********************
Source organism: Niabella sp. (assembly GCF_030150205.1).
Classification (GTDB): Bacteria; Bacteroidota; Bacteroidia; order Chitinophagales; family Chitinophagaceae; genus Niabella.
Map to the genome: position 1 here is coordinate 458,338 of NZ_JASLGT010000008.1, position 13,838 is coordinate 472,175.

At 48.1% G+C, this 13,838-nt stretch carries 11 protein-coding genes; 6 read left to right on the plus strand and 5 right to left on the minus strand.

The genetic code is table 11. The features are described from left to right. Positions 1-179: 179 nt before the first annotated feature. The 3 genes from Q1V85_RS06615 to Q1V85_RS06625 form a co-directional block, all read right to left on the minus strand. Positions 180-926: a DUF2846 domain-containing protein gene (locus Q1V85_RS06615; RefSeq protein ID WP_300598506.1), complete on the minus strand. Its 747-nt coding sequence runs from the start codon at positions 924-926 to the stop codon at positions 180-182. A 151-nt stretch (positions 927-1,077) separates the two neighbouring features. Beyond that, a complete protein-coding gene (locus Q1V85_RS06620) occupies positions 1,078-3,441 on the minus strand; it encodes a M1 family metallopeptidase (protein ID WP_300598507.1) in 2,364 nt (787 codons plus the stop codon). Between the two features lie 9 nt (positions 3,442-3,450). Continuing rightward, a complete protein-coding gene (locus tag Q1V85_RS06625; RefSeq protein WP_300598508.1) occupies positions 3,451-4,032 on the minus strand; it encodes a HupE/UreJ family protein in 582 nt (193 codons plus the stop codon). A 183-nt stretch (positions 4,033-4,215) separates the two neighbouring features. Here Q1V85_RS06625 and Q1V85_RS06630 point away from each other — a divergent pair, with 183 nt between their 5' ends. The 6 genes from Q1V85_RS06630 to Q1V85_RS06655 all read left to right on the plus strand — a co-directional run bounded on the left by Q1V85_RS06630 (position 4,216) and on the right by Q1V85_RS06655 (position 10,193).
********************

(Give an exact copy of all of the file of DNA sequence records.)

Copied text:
Source organism: Niabella sp. (assembly GCF_030150205.1).
Classification (GTDB): Bacteria; Bacteroidota; Bacteroidia; order Chitinophagales; family Chitinophagaceae; genus Niabella.
Map to the genome: position 1 here is coordinate 458,338 of NZ_JASLGT010000008.1, position 13,838 is coordinate 472,175.

At 48.1% G+C, this 13,838-nt stretch carries 11 protein-coding genes; 6 read left to right on the plus strand and 5 right to left on the minus strand.

The genetic code is table 11. The features are described from left to right. Positions 1-179: 179 nt before the first annotated feature. The 3 genes from Q1V85_RS06615 to Q1V85_RS06625 form a co-directional block, all read right to left on the minus strand. Positions 180-926: a DUF2846 domain-containing protein gene (locus Q1V85_RS06615; RefSeq protein ID WP_300598506.1), complete on the minus strand. Its 747-nt coding sequence runs from the start codon at positions 924-926 to the stop codon at positions 180-182. A 151-nt stretch (positions 927-1,077) separates the two neighbouring features. Beyond that, a complete protein-coding gene (locus Q1V85_RS06620) occupies positions 1,078-3,441 on the minus strand; it encodes a M1 family metallopeptidase (protein ID WP_300598507.1) in 2,364 nt (787 codons plus the stop codon). Between the two features lie 9 nt (positions 3,442-3,450). Continuing rightward, a complete protein-coding gene (locus tag Q1V85_RS06625; RefSeq protein WP_300598508.1) occupies positions 3,451-4,032 on the minus strand; it encodes a HupE/UreJ family protein in 582 nt (193 codons plus the stop codon). A 183-nt stretch (positions 4,033-4,215) separates the two neighbouring features. Here Q1V85_RS06625 and Q1V85_RS06630 point away from each other — a divergent pair, with 183 nt between their 5' ends. The 6 genes from Q1V85_RS06630 to Q1V85_RS06655 all read left to right on the plus strand — a co-directional run bounded on the left by Q1V85_RS06630 (position 4,216) and on the right by Q1V85_RS06655 (position 10,193).